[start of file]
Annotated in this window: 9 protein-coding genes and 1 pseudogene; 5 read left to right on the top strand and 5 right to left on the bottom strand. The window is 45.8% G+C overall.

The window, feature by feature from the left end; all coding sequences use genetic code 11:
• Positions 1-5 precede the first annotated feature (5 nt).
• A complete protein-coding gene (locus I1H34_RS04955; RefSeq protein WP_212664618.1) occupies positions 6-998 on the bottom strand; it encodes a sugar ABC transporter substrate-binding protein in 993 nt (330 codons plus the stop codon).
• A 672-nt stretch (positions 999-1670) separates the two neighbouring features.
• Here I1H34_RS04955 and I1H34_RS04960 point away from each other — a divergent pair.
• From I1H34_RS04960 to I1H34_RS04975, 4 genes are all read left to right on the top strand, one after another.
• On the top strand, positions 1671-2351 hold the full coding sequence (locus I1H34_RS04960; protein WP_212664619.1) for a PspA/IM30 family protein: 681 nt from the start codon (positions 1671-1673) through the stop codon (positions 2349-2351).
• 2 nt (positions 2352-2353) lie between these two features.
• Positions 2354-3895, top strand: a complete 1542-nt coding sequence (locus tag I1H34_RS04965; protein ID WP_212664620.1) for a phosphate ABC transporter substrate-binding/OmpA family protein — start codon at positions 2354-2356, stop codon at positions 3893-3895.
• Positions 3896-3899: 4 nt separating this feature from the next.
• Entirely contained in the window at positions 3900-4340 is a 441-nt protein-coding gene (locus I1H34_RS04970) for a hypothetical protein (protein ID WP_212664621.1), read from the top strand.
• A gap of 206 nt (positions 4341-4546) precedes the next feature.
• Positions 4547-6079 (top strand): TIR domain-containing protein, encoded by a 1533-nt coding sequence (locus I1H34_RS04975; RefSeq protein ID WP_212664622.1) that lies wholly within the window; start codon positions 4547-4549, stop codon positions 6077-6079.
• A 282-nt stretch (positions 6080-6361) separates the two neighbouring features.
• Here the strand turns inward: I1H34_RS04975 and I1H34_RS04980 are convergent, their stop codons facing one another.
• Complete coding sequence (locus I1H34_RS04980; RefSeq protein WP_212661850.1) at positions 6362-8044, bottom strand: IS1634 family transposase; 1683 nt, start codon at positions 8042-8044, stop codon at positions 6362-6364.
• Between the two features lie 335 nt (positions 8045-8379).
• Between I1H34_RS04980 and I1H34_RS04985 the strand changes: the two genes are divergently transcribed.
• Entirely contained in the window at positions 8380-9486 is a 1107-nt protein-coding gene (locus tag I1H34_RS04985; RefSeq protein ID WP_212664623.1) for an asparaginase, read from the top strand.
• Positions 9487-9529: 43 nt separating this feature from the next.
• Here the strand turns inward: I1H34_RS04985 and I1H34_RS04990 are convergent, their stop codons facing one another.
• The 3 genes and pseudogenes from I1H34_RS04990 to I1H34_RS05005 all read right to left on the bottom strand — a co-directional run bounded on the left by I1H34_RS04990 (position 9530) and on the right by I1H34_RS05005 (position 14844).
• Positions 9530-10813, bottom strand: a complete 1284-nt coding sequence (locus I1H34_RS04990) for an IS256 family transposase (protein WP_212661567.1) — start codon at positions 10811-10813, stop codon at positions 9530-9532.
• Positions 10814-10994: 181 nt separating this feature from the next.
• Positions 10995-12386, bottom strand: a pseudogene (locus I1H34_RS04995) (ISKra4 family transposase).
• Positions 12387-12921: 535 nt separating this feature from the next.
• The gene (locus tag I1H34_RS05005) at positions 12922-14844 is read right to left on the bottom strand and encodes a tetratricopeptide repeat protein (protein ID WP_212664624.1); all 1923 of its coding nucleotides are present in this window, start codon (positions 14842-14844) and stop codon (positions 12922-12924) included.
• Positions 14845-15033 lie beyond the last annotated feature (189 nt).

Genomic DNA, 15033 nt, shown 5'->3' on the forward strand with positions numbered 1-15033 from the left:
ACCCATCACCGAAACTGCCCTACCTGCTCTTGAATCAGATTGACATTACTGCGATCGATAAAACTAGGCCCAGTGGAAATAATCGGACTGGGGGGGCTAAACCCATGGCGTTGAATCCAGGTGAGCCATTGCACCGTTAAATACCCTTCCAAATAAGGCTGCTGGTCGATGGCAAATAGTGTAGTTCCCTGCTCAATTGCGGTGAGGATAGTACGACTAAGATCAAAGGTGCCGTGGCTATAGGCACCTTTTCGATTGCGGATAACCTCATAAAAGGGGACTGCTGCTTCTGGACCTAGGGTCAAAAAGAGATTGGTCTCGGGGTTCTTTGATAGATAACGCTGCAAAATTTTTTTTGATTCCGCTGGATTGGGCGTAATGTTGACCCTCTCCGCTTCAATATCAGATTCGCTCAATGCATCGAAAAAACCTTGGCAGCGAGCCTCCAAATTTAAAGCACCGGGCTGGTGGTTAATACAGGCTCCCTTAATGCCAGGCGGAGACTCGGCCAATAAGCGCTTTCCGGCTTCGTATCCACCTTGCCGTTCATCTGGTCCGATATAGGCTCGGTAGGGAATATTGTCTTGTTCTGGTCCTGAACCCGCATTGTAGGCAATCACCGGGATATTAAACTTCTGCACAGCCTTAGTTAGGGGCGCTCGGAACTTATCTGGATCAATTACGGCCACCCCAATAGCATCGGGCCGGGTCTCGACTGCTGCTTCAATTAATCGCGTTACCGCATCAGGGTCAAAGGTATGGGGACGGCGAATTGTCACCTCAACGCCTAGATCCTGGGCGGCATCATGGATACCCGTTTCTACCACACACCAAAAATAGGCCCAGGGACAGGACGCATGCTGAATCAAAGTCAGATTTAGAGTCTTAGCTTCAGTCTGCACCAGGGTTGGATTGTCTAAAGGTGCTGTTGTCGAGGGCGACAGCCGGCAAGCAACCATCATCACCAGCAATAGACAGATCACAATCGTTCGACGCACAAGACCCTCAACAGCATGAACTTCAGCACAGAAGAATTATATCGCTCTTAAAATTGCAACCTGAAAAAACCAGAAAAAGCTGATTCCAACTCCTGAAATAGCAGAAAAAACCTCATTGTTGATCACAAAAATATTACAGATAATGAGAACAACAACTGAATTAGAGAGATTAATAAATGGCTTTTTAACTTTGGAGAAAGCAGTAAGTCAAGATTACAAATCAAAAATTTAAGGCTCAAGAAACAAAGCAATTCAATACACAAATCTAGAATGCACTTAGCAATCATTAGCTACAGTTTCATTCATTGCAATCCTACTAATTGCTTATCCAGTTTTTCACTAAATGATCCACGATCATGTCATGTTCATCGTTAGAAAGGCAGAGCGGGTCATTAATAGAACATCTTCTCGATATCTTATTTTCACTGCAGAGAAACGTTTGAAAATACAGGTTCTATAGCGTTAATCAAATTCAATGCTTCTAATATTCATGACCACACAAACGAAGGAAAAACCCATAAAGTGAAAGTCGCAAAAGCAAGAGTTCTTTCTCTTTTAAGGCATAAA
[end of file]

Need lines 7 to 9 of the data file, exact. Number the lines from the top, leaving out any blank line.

• From I1H34_RS04960 to I1H34_RS04975, 4 genes are all read left to right on the top strand, one after another.
• On the top strand, positions 1671-2351 hold the full coding sequence (locus I1H34_RS04960; protein WP_212664619.1) for a PspA/IM30 family protein: 681 nt from the start codon (positions 1671-1673) through the stop codon (positions 2349-2351).
• 2 nt (positions 2352-2353) lie between these two features.